Director – Michael Haneke

Writer – Michael Haneke

Starring – Naomi Watts, Michael Pitt, Brady Corbet, Tim Roth, Devon Gearheart

Review:

It’s starting to become popular for filmmakers from foreign countries to make films in English or in this case remaking their very own film into the language. Michael Haneke, the master of uncomfortable, high tension situations, has decided to attempt this with his very own film of the same name. And this just goes to show that this little experiment by foreign directors completely works.

Based on the 1997 film of the same name, Funny Games tells the story of a family travelling out to there country cabin to stay. Once there they are soon taken hostage by two mysterious and psychotic young men and forced to play a set of physical and mental games.

Since I haven’t seen Haneke’s original film from over ten years ago, I can’t comment on whether or not this updating is much the same or if it’s any better. What I can say, however, is that if the original is anywhere near as impressive as this telling of the tale then I will be very surprised indeed. Needless to say I loved this film, everything from its self conscious way of doing things to the mannerisms of the two psychotic protagonists. Everything about the film is just so original, innovative and just completely different from anything I have seen in a long time.

As I mentioned the film is fantastically self conscious of what it is and plays around with audience expectations and genre conventions. The film does what normally is an unthinkable thing to do in filmmaking and that is it breaks the fourth wall. There are three or four examples of times where one of the young male ‘game players’ turns to the camera, just as if the audience is sitting there and is part of the situation, and talks to you. It is a bold move to make and one that could have worked horribly against the film but luckily it works fantastically.

To say the film is quite over the top would be a big understatement. It takes everyday life and effectively exaggerates it for cinematic purposes. But at the same time the film seems creepily realistic, not least of all in it’s scenes of violence and mind games, keeping you very much in the moment even if you don’t necessarily want to be there. Haneke is a master at forcing the audience to sit through the most uncomfortable situations, blatantly showcasing something but at the same being very sarcastic about it. As a result although the film is creepy, uncomfortable and at times disturbing it is blackly funny. The dialogue is the main cause of this, the little conversations between the two young men and the instructions for the ’funny games’ providing for some laughs amongst the otherwise deadly serious situations.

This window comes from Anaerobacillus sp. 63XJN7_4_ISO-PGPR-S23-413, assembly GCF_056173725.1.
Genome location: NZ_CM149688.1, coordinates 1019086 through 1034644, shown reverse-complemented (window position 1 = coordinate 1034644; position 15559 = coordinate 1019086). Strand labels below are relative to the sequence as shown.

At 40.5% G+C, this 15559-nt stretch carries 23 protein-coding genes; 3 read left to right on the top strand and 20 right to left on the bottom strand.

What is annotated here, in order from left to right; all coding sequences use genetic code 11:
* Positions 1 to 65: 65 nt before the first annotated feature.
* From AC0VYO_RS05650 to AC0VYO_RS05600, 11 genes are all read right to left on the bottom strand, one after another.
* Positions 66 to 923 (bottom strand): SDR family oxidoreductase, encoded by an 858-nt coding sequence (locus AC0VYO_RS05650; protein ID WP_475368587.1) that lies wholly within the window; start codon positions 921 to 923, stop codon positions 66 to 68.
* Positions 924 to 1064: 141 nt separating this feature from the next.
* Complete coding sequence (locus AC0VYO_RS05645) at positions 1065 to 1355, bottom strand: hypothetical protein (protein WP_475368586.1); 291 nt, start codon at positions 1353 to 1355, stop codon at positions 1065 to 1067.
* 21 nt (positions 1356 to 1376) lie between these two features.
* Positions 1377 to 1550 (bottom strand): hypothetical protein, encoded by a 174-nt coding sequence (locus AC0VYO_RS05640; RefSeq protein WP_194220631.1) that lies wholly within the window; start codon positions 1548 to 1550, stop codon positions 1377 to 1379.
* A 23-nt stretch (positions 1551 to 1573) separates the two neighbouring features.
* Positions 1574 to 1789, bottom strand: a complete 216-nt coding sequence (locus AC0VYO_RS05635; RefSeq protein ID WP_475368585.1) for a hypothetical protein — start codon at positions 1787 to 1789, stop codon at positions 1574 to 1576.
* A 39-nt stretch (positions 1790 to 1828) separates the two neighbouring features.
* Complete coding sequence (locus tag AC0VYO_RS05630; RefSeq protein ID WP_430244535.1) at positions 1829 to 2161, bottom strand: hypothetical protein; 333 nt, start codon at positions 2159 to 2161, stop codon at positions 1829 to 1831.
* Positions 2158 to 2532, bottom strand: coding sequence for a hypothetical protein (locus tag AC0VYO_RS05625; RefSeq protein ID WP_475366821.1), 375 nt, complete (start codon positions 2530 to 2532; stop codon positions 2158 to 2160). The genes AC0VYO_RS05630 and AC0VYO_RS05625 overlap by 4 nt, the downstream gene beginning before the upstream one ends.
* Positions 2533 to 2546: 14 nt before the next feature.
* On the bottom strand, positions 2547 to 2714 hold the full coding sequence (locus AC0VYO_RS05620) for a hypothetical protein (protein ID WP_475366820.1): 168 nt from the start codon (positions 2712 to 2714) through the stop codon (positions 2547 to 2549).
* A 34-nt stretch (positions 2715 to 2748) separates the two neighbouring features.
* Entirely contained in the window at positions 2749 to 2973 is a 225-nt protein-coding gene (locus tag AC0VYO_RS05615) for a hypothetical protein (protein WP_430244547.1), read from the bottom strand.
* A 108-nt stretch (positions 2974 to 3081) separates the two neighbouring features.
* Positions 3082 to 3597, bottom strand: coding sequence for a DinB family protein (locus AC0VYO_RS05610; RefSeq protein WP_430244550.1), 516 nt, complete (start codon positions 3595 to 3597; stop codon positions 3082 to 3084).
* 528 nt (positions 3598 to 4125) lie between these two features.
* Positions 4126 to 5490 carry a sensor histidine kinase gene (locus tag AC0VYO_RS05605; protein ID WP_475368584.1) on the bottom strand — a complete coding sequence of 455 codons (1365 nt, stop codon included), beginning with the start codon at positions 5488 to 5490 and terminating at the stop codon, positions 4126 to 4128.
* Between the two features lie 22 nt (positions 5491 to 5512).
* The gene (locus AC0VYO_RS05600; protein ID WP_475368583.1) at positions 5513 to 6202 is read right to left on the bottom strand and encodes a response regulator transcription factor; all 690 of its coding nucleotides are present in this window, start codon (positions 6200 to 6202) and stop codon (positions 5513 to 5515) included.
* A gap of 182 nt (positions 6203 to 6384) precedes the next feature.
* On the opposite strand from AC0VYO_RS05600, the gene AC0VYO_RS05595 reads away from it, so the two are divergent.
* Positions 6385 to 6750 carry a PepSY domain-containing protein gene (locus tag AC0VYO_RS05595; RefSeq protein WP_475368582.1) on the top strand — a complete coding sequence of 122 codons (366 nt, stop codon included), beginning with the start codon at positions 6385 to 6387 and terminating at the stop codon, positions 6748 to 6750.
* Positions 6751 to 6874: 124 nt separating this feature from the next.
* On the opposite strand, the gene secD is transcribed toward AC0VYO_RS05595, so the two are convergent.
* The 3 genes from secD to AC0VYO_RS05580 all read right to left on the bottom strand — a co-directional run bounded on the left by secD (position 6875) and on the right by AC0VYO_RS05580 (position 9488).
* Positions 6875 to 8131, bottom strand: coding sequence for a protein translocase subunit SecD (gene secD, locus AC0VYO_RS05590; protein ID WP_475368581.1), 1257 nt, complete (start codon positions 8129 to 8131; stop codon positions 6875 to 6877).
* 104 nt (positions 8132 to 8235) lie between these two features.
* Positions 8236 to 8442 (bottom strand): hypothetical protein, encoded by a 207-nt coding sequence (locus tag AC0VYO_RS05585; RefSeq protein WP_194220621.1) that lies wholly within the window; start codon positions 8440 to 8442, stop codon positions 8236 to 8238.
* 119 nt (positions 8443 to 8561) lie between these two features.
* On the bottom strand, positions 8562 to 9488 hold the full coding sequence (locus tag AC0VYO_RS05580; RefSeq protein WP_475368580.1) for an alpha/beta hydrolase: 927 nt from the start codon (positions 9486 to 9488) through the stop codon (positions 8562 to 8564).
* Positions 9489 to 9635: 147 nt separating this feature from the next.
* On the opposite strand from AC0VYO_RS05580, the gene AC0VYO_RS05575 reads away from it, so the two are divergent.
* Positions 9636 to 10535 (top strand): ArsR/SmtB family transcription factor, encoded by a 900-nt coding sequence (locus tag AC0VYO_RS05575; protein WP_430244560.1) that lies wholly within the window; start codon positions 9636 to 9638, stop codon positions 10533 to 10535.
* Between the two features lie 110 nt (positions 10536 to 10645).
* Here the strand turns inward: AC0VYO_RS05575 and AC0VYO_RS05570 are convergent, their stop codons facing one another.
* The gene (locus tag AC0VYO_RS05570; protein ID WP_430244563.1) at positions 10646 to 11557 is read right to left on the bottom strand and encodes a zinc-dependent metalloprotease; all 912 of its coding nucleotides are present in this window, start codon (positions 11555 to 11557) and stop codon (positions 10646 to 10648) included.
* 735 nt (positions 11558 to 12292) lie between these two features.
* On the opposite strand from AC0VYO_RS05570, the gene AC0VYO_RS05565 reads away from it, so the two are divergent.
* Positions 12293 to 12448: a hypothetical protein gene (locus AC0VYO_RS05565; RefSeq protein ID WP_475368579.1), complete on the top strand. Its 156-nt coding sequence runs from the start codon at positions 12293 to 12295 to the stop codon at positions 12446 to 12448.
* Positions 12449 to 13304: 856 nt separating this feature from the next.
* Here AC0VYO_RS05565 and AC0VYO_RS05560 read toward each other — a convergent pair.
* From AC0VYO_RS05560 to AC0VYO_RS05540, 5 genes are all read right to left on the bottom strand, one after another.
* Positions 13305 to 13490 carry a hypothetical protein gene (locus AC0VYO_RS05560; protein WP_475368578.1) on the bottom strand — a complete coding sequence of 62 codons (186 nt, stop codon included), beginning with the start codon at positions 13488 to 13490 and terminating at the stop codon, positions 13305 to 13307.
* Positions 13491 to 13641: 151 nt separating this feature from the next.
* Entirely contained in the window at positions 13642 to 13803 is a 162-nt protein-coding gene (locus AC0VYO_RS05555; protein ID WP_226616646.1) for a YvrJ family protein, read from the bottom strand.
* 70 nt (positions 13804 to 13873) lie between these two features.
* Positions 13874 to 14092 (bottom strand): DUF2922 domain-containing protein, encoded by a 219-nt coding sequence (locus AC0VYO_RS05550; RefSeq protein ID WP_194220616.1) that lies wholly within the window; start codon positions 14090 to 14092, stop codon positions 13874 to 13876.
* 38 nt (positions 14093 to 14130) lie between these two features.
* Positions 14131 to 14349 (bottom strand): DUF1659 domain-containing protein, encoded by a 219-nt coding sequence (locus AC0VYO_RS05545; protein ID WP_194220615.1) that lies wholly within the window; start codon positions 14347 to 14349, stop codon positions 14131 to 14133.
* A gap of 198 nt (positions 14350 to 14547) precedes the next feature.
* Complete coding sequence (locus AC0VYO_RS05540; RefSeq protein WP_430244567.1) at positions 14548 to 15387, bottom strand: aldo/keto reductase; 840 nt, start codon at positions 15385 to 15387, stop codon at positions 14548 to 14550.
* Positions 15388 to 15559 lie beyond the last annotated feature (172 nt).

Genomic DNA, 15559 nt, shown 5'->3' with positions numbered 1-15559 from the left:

I loved the chemistry and interaction between the two young men. Michael Pitt plays the semi-leader of the two, the character who puts in motion the majority of the ‘funny games’ and situations. The two have nicknames for each other, things such as “Beavis and Butthead” or “Tubby”, and it’s never quite clear whether or not they are being serious by anything they say to each other or to the victimised family. This makes for an unpredictable experience where you’re never quite sure what will happen next and not once are you able to know how the film is going to turn out. As stated by the fourth wall breaking scenes the film knows what the audience is expecting and it’s not going to allow you the satisfaction of it playing out the way you think or expect it to.

The family in the film consists of Naomi Watts, Tim Roth and Devon Gearhart. Watts is her usual brilliant self, playing here someone you can’t definitely sympathise with. Roth, a criminally underrated and underused actor, has a fairly smaller part compared to Watts, Pitt and Corbet so there’s not much to note of him here expect perhaps his believability as the helpless father and his spot-n American accent. Even Gearhart, who plays the son of the family, does a stellar job considering his age. But I think acting takes the backseat to everything else in the film; even if the acting was sub-par I still don’t think it would have made all that much difference.

Funny Games (US – as the film dubs it) is as uncomfortable, unconventional and most notably unpredictable of a film experience you are likely to find in the last few and upcoming few years. It takes audience expectations, acknowledges them and then disregards them, which is essentially what makes the film so effective. It may appear sadistic and pointless but there is a lot more to Funny Games than meets the eye.